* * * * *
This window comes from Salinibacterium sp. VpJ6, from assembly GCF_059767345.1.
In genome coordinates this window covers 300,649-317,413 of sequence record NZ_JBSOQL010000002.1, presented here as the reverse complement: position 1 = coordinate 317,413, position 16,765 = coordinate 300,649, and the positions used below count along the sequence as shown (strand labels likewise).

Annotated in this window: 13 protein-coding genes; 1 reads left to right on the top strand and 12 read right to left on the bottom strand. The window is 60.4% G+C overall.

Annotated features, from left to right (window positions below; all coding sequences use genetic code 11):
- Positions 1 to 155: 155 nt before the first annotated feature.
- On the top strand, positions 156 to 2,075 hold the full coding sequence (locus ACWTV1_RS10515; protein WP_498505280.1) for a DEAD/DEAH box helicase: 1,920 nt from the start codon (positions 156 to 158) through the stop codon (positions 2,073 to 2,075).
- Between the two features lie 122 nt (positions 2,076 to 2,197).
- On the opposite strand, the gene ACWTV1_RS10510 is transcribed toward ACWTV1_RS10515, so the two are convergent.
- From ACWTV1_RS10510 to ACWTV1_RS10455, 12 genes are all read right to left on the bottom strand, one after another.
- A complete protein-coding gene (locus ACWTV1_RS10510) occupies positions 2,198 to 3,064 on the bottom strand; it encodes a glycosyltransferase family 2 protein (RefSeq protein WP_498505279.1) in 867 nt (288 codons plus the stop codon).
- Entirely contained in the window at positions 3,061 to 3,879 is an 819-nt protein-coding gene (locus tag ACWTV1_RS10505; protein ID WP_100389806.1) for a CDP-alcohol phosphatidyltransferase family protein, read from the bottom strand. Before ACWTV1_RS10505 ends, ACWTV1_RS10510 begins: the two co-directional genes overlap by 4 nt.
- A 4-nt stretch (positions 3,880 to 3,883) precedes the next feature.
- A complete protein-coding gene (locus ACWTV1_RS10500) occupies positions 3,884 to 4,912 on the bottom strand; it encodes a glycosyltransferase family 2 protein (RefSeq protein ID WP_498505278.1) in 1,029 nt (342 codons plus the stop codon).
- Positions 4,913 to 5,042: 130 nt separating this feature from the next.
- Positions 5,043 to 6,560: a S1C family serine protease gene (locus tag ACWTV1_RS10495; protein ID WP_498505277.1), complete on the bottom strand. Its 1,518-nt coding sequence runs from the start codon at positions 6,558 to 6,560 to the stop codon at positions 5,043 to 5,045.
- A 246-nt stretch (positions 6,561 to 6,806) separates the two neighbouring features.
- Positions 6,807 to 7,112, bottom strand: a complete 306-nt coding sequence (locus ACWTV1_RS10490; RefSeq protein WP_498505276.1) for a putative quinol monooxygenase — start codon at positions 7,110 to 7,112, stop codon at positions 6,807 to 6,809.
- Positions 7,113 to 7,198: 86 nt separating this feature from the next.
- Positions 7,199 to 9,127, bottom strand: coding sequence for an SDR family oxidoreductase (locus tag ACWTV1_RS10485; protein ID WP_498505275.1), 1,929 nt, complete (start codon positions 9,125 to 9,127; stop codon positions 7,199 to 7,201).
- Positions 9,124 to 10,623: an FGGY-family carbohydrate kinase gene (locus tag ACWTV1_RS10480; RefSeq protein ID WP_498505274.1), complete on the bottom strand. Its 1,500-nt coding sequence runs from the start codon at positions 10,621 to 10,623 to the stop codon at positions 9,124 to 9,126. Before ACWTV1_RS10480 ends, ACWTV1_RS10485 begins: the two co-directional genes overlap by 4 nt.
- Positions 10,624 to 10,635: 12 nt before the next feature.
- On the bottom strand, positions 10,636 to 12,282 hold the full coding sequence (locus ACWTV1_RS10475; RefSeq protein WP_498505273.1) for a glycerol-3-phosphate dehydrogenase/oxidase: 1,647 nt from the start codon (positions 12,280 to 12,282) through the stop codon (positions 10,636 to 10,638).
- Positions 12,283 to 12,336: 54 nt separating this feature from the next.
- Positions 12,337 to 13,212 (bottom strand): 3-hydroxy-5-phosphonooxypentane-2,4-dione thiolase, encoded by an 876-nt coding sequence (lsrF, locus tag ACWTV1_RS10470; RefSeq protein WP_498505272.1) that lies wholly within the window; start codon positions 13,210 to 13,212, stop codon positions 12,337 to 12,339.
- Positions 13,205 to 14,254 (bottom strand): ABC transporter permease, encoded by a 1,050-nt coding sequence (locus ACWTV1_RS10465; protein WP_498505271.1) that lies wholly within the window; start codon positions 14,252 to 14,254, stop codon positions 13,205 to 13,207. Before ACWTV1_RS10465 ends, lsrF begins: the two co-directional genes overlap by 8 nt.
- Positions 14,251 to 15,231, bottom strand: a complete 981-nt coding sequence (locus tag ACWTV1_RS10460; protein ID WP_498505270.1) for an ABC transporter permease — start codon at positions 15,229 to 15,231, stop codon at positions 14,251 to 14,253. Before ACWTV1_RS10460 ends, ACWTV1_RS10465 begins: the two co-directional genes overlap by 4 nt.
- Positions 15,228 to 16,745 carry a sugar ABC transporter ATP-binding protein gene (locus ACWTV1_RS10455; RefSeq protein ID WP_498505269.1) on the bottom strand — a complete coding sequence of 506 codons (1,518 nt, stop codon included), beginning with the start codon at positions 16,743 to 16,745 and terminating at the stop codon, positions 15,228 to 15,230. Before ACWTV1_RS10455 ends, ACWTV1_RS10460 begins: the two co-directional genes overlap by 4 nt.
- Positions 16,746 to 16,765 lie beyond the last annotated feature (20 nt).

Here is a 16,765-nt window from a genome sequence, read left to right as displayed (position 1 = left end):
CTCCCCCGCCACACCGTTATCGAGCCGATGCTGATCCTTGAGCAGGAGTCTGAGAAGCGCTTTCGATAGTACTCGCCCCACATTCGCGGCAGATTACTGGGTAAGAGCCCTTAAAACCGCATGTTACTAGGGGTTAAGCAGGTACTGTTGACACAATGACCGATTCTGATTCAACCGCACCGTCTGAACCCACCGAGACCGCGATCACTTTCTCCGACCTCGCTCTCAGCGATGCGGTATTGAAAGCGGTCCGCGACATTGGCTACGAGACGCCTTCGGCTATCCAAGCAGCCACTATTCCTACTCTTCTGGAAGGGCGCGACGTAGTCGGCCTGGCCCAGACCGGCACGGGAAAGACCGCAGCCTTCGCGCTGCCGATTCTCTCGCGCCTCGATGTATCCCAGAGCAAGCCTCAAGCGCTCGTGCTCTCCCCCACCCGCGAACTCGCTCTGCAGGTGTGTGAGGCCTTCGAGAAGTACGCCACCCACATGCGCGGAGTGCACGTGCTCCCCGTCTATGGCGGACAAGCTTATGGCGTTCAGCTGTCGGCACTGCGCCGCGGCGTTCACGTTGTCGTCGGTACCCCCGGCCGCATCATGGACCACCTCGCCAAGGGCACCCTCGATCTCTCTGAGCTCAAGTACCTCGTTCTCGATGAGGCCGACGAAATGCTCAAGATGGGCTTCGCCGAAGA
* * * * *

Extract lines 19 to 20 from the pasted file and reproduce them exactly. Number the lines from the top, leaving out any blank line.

- Positions 7,199 to 9,127, bottom strand: coding sequence for an SDR family oxidoreductase (locus tag ACWTV1_RS10485; protein ID WP_498505275.1), 1,929 nt, complete (start codon positions 9,125 to 9,127; stop codon positions 7,199 to 7,201).
- Positions 9,124 to 10,623: an FGGY-family carbohydrate kinase gene (locus tag ACWTV1_RS10480; RefSeq protein ID WP_498505274.1), complete on the bottom strand. Its 1,500-nt coding sequence runs from the start codon at positions 10,621 to 10,623 to the stop codon at positions 9,124 to 9,126. Before ACWTV1_RS10480 ends, ACWTV1_RS10485 begins: the two co-directional genes overlap by 4 nt.